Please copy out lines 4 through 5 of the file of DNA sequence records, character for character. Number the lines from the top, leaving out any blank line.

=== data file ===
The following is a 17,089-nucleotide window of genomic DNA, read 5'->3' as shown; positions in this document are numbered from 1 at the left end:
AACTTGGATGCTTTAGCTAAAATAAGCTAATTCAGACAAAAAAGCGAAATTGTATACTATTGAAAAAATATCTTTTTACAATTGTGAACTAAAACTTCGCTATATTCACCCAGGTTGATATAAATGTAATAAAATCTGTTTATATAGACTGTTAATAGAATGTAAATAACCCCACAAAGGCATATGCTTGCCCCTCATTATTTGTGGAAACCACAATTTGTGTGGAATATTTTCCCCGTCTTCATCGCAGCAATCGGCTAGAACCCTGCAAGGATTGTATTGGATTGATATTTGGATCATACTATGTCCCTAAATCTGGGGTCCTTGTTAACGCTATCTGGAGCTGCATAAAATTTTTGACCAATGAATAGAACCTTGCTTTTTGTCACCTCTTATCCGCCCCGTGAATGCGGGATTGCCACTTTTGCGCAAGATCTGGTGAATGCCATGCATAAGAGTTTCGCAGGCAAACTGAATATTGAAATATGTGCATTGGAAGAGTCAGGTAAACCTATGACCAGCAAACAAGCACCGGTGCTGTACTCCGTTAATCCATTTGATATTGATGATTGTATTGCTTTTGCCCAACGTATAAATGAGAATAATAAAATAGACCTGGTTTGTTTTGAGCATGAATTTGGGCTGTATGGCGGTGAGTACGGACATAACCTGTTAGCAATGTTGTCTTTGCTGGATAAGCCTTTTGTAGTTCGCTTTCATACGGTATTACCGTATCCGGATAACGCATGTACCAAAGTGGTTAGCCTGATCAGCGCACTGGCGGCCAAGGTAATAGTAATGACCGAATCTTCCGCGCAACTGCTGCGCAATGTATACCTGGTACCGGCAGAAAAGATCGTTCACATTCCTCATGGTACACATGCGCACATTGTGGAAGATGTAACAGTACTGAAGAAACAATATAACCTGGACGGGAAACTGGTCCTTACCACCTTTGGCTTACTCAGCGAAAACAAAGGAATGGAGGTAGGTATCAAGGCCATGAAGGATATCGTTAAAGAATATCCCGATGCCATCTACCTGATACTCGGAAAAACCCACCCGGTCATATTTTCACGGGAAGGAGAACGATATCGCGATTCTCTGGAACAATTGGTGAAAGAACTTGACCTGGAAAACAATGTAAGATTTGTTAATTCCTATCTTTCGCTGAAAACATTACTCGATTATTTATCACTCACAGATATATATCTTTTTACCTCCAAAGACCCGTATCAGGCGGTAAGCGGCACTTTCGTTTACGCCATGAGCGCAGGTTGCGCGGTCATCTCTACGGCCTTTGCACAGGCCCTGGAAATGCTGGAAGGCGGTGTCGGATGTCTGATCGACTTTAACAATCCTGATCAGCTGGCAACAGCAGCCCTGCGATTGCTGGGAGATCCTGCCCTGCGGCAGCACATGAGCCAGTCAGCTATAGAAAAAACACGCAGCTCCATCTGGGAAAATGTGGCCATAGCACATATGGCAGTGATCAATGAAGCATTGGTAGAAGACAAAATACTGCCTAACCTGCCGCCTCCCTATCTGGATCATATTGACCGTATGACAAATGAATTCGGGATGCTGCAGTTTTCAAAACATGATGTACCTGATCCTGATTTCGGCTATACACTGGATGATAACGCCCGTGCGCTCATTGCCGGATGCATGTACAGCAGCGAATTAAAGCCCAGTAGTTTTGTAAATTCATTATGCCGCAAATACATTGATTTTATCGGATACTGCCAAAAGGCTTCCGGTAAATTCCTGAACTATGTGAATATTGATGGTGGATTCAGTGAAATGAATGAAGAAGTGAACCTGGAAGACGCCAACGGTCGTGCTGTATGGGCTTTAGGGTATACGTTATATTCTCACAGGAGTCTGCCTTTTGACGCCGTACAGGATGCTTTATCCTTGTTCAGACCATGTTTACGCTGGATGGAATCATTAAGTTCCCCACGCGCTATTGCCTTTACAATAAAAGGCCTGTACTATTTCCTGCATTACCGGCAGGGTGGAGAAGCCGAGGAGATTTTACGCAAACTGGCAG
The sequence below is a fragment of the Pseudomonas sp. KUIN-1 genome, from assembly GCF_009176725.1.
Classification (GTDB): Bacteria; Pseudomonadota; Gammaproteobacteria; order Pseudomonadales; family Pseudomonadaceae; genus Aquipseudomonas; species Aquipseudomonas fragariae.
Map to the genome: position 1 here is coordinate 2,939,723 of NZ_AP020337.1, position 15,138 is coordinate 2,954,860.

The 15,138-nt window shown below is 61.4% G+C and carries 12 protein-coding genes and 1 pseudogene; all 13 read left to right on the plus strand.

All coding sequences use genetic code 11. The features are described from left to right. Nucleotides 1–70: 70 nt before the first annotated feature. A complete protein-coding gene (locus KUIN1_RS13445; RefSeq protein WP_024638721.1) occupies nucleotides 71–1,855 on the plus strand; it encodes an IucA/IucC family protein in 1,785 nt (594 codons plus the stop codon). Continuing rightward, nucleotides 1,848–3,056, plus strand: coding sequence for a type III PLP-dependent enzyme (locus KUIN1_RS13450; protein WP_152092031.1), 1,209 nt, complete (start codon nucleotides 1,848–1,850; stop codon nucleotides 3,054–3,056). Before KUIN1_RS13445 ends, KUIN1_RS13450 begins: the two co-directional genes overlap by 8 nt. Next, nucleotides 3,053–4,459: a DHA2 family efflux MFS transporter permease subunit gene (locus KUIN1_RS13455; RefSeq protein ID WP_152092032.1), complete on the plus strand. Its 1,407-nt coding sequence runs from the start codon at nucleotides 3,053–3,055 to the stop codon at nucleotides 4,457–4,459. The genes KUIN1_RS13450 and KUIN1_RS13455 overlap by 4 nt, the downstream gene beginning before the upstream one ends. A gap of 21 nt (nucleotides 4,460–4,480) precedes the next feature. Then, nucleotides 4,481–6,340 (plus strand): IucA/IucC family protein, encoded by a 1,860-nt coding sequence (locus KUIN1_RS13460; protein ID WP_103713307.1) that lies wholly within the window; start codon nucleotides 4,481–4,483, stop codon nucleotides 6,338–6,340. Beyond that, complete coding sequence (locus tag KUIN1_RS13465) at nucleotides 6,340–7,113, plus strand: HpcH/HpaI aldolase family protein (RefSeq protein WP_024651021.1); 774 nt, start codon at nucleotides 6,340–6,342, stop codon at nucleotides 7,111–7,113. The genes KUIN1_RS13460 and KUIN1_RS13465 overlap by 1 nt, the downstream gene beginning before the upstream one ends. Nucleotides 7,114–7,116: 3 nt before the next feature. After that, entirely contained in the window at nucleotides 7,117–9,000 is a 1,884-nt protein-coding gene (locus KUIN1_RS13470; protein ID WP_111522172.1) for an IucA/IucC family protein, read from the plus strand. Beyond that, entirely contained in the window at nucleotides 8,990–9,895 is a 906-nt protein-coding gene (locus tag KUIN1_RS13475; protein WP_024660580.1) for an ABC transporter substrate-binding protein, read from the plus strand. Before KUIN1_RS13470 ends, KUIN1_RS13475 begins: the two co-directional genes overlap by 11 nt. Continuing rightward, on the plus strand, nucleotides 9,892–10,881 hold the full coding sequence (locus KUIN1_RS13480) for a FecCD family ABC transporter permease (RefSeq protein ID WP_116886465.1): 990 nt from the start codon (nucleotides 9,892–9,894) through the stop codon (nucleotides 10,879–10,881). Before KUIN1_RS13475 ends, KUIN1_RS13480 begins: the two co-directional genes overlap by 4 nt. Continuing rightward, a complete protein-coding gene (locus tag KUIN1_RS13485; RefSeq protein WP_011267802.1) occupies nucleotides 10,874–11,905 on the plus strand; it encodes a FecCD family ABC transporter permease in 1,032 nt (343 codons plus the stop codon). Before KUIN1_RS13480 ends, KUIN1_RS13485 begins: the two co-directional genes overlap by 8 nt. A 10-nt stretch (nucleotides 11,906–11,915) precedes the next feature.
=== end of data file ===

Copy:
Classification (GTDB): Bacteria; Pseudomonadota; Gammaproteobacteria; order Pseudomonadales; family Pseudomonadaceae; genus Aquipseudomonas; species Aquipseudomonas fragariae.
Map to the genome: position 1 here is coordinate 2,939,723 of NZ_AP020337.1, position 15,138 is coordinate 2,954,860.